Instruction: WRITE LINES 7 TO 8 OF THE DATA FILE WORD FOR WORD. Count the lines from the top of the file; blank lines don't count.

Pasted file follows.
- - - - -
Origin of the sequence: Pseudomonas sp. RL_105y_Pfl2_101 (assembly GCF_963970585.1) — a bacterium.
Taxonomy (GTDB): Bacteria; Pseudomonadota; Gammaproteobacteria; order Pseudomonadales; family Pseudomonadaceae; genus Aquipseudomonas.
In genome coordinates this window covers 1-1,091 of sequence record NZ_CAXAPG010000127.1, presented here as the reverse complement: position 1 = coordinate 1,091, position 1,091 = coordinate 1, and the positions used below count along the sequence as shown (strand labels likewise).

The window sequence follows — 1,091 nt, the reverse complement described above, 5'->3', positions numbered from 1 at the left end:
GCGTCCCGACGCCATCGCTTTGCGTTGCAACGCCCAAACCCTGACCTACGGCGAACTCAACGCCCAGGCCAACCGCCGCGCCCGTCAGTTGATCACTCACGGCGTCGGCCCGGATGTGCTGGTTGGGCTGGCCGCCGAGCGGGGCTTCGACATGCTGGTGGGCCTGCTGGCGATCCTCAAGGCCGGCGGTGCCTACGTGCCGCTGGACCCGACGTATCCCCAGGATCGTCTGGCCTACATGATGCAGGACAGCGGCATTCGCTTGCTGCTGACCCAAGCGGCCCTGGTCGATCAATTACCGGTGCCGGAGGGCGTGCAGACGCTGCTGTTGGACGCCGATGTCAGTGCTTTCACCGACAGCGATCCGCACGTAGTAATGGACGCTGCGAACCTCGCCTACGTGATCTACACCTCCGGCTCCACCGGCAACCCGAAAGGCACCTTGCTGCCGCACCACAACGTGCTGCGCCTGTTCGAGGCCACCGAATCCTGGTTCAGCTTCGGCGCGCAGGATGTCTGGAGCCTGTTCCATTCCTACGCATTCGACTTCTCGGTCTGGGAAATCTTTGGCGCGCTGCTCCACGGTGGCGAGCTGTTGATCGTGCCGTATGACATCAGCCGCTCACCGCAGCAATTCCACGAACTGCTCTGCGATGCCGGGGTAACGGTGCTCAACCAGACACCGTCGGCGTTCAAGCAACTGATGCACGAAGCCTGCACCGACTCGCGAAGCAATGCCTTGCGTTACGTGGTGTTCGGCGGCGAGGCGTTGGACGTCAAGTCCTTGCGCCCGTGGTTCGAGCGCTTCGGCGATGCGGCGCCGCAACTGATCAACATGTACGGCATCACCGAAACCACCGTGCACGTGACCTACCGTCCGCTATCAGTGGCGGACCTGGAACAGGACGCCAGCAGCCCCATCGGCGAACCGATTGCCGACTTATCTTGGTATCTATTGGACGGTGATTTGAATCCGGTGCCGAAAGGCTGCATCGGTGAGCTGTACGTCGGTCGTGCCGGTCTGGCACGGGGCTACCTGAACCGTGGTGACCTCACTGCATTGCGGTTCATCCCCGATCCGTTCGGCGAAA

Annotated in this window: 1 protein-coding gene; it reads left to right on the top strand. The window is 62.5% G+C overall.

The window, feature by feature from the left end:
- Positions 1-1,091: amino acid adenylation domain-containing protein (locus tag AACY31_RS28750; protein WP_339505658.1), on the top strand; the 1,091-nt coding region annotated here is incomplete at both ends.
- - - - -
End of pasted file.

The window, feature by feature from the left end:
- Positions 1-1,091: amino acid adenylation domain-containing protein (locus tag AACY31_RS28750; protein WP_339505658.1), on the top strand; the 1,091-nt coding region annotated here is incomplete at both ends.